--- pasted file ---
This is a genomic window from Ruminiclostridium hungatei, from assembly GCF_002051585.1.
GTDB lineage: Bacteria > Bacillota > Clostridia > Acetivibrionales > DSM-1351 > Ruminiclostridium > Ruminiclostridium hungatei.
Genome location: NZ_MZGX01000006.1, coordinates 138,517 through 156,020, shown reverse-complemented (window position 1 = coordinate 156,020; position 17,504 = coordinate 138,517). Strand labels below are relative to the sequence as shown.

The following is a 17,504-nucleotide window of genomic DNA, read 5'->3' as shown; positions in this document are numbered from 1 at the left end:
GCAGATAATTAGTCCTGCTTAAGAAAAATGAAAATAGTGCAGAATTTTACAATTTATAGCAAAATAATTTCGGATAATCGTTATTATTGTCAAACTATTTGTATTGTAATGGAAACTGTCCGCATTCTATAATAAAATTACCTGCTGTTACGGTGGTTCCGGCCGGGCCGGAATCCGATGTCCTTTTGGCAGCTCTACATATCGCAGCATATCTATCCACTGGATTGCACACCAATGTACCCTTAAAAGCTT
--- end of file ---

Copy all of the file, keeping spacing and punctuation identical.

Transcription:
This is a genomic window from Ruminiclostridium hungatei, from assembly GCF_002051585.1.
GTDB lineage: Bacteria > Bacillota > Clostridia > Acetivibrionales > DSM-1351 > Ruminiclostridium > Ruminiclostridium hungatei.
Genome location: NZ_MZGX01000006.1, coordinates 138,517 through 156,020, shown reverse-complemented (window position 1 = coordinate 156,020; position 17,504 = coordinate 138,517). Strand labels below are relative to the sequence as shown.

The following is a 17,504-nucleotide window of genomic DNA, read 5'->3' as shown; positions in this document are numbered from 1 at the left end:
GCAGATAATTAGTCCTGCTTAAGAAAAATGAAAATAGTGCAGAATTTTACAATTTATAGCAAAATAATTTCGGATAATCGTTATTATTGTCAAACTATTTGTATTGTAATGGAAACTGTCCGCATTCTATAATAAAATTACCTGCTGTTACGGTGGTTCCGGCCGGGCCGGAATCCGATGTCCTTTTGGCAGCTCTACATATCGCAGCATATCTATCCACTGGATTGCACACCAATGTACCCTTAAAAGCTT